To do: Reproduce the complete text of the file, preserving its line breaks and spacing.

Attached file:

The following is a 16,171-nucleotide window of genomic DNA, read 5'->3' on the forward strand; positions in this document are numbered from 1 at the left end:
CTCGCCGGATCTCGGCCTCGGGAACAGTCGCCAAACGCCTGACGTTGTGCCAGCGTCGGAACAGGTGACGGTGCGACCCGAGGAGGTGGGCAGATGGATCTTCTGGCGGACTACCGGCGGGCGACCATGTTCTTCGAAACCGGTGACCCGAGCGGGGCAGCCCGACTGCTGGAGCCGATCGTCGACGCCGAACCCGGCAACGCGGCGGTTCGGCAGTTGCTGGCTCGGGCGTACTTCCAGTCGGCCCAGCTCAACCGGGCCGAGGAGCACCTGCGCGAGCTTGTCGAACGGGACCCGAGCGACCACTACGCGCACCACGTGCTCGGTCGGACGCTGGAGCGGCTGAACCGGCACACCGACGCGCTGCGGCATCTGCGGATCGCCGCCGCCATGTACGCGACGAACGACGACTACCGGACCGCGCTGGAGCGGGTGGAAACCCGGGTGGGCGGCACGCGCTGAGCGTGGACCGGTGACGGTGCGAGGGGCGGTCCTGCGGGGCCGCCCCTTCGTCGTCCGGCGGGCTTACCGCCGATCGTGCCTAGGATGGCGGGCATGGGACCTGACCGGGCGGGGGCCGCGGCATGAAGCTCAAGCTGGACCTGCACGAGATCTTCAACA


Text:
The following is a 16,171-nucleotide window of genomic DNA, read 5'->3' on the forward strand; positions in this document are numbered from 1 at the left end:
CTCGCCGGATCTCGGCCTCGGGAACAGTCGCCAAACGCCTGACGTTGTGCCAGCGTCGGAACAGGTGACGGTGCGACCCGAGGAGGTGGGCAGATGGATCTTCTGGCGGACTACCGGCGGGCGACCATGTTCTTCGAAACCGGTGACCCGAGCGGGGCAGCCCGACTGCTGGAGCCGATCGTCGACGCCGAACCCGGCAACGCGGCGGTTCGGCAGTTGCTGGCTCGGGCGTACTTCCAGTCGGCCCAGCTCAACCGGGCCGAGGAGCACCTGCGCGAGCTTGTCGAACGGGACCCGAGCGACCACTACGCGCACCACGTGCTCGGTCGGACGCTGGAGCGGCTGAACCGGCACACCGACGCGCTGCGGCATCTGCGGATCGCCGCCGCCATGTACGCGACGAACGACGACTACCGGACCGCGCTGGAGCGGGTGGAAACCCGGGTGGGCGGCACGCGCTGAGCGTGGACCGGTGACGGTGCGAGGGGCGGTCCTGCGGGGCCGCCCCTTCGTCGTCCGGCGGGCTTACCGCCGATCGTGCCTAGGATGGCGGGCATGGGACCTGACCGGGCGGGGGCCGCGGCATGAAGCTCAAGCTGGACCTGCACGAGATCTTCAACA